Great news for fellow Philippine-based observers and amateur astronomers! The Asteroid 2012 DA14, the biggest space object to get so close to the Earth since regular sky surveys began in 1990’s, will be visible from our location on its closest approach to Earth on February 16, 2013, around 3 am local time.
Only a pair of binoculars is needed to see the asteroid. During its closest approach, it will peak at magnitude 7.5 (just beyond naked-eye visibility), moving at a rate of 0.8 degrees for every 45 seconds; in context, our moon’s angular diameter is just 0.5 degrees!
DSLR owners might also want to try to image the passage of the asteroid. A 50 mm f1.8 lens mounted on any DSLR should be powerful enough to capture it. Mount the camera onto a tripod, set the ISO to maximum (e.g. 1600), set the aperture to widest (e.g. f/1.8), focus the camera manually to infinity, set the exposure to about 3 to 6 seconds (adjust exposure as necessary), use remote shutter or the time-delay function, point the camera at the asteroid’s predicted location (refer to star chart above), then press the shutter when ready. Take photos one minute apart. Background stars will remain stationary, but the asteroid will appear as a rapidly-moving dot heading towards north.You can actually compile images and do a time lapse :)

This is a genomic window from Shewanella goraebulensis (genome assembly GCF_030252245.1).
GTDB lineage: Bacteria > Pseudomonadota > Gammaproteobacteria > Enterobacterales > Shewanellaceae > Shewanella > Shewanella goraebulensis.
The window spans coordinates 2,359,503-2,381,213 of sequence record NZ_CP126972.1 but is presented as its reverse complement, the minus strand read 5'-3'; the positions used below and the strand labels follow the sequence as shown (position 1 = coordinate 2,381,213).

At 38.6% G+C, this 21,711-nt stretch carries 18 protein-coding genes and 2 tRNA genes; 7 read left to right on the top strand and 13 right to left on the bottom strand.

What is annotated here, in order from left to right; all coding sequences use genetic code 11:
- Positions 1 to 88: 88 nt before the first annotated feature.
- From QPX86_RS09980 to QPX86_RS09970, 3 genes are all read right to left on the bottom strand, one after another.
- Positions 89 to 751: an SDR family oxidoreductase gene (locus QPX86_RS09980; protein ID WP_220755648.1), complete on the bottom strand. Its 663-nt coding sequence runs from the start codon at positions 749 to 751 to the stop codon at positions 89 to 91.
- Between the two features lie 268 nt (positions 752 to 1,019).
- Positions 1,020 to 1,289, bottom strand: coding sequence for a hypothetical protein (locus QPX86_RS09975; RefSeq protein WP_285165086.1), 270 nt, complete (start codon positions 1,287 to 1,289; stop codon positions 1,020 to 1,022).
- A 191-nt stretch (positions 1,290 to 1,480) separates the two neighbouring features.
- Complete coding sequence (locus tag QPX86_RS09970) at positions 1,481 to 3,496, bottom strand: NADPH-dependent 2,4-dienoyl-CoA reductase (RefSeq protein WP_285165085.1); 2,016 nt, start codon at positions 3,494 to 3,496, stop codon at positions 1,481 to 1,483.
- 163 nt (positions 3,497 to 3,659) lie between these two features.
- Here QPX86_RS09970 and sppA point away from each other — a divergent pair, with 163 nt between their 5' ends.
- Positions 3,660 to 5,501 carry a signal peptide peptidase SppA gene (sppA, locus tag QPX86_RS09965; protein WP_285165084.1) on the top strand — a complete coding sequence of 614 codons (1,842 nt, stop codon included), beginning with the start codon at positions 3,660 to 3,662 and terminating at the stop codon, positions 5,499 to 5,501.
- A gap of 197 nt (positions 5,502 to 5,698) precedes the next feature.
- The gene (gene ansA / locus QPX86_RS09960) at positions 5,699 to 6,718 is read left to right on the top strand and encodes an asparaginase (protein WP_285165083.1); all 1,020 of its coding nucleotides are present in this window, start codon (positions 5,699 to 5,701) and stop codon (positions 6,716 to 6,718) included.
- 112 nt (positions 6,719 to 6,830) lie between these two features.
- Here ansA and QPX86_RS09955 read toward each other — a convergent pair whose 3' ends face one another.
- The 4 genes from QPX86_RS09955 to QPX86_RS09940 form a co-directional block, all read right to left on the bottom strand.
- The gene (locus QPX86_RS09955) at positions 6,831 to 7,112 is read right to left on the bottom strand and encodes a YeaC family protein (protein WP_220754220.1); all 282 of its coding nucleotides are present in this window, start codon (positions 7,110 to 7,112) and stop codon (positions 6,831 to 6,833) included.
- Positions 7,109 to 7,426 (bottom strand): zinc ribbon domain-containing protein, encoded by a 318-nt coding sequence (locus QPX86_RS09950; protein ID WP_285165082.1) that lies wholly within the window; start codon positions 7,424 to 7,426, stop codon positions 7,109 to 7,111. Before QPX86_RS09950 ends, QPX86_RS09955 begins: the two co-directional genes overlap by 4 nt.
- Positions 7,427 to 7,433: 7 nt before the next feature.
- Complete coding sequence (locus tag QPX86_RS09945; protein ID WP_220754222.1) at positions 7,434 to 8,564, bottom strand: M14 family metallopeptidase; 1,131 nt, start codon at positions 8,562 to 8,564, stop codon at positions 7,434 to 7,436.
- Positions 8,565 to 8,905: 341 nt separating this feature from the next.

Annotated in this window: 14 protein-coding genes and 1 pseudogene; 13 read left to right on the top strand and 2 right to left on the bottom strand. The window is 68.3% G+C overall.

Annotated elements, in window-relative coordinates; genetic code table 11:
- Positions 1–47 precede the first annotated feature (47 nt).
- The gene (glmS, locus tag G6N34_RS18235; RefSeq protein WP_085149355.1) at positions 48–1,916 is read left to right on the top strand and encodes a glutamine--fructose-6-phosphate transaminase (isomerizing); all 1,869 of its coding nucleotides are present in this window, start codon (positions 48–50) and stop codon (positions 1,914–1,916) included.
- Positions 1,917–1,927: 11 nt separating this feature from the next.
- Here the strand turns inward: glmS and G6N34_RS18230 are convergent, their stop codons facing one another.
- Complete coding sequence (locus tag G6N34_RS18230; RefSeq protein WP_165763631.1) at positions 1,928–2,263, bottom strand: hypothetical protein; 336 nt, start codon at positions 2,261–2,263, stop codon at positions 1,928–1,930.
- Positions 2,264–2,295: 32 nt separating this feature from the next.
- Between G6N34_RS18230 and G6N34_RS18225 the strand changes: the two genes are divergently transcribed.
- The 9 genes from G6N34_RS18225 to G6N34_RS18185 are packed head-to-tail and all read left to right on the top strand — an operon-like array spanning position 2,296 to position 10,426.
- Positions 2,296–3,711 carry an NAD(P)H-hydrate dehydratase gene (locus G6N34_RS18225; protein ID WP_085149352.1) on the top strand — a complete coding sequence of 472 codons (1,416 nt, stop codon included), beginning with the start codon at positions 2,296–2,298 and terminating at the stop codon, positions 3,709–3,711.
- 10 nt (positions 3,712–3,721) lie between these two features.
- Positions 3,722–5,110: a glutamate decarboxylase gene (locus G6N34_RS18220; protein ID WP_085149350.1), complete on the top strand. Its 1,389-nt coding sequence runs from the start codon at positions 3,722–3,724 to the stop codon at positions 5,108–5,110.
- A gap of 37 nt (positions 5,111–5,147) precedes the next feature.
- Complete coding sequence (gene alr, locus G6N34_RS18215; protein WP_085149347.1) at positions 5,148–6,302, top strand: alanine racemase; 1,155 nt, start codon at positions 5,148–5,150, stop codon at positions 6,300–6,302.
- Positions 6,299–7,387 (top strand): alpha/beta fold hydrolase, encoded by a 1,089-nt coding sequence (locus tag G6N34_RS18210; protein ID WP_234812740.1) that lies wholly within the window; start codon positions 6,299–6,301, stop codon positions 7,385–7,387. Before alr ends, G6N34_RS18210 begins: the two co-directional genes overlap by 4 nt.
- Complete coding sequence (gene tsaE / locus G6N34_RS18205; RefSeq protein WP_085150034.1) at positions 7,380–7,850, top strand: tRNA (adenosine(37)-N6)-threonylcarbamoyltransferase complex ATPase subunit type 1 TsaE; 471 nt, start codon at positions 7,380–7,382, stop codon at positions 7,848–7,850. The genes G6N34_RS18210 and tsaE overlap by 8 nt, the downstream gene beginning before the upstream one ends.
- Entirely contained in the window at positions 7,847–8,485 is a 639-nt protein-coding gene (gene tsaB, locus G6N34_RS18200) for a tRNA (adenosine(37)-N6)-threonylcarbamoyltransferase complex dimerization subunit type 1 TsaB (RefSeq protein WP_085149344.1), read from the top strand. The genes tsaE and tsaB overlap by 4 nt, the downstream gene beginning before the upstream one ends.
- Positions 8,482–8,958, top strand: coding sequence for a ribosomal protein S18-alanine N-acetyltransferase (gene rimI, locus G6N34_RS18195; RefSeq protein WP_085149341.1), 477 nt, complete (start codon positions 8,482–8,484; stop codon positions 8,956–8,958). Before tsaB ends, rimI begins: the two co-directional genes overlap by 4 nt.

If weather permits, I will attempt to photograph 2012 DA14 through my telescope. Follow this blog to keep you posted, or leave a note to join me in my observation. Clear skies!
For previous observations, click here.
For featured photos, click here.
For tutorials on how to get started with astrophotography, click here.
For DIY astronomy projects useful for astrophotography, click here.
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© Anthony Urbano (Manila, Philippines)